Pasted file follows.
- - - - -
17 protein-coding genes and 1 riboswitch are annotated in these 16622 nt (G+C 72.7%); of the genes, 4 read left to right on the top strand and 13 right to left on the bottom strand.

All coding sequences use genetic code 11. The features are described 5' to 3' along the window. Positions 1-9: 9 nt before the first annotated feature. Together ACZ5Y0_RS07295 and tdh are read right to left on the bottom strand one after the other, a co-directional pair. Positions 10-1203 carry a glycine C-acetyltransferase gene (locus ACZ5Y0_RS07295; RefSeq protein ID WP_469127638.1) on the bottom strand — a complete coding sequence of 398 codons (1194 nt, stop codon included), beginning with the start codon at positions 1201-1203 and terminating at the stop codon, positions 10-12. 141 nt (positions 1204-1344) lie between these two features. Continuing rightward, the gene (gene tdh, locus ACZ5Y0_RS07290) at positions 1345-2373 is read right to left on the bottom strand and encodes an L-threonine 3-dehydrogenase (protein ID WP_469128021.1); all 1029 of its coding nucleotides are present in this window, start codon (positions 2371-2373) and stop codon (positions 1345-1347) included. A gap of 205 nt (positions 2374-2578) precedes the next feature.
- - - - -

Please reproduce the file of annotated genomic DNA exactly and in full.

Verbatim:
17 protein-coding genes and 1 riboswitch are annotated in these 16622 nt (G+C 72.7%); of the genes, 4 read left to right on the top strand and 13 right to left on the bottom strand.

All coding sequences use genetic code 11. The features are described 5' to 3' along the window. Positions 1-9: 9 nt before the first annotated feature. Together ACZ5Y0_RS07295 and tdh are read right to left on the bottom strand one after the other, a co-directional pair. Positions 10-1203 carry a glycine C-acetyltransferase gene (locus ACZ5Y0_RS07295; RefSeq protein ID WP_469127638.1) on the bottom strand — a complete coding sequence of 398 codons (1194 nt, stop codon included), beginning with the start codon at positions 1201-1203 and terminating at the stop codon, positions 10-12. 141 nt (positions 1204-1344) lie between these two features. Continuing rightward, the gene (gene tdh, locus ACZ5Y0_RS07290) at positions 1345-2373 is read right to left on the bottom strand and encodes an L-threonine 3-dehydrogenase (protein ID WP_469128021.1); all 1029 of its coding nucleotides are present in this window, start codon (positions 2371-2373) and stop codon (positions 1345-1347) included. A gap of 205 nt (positions 2374-2578) precedes the next feature.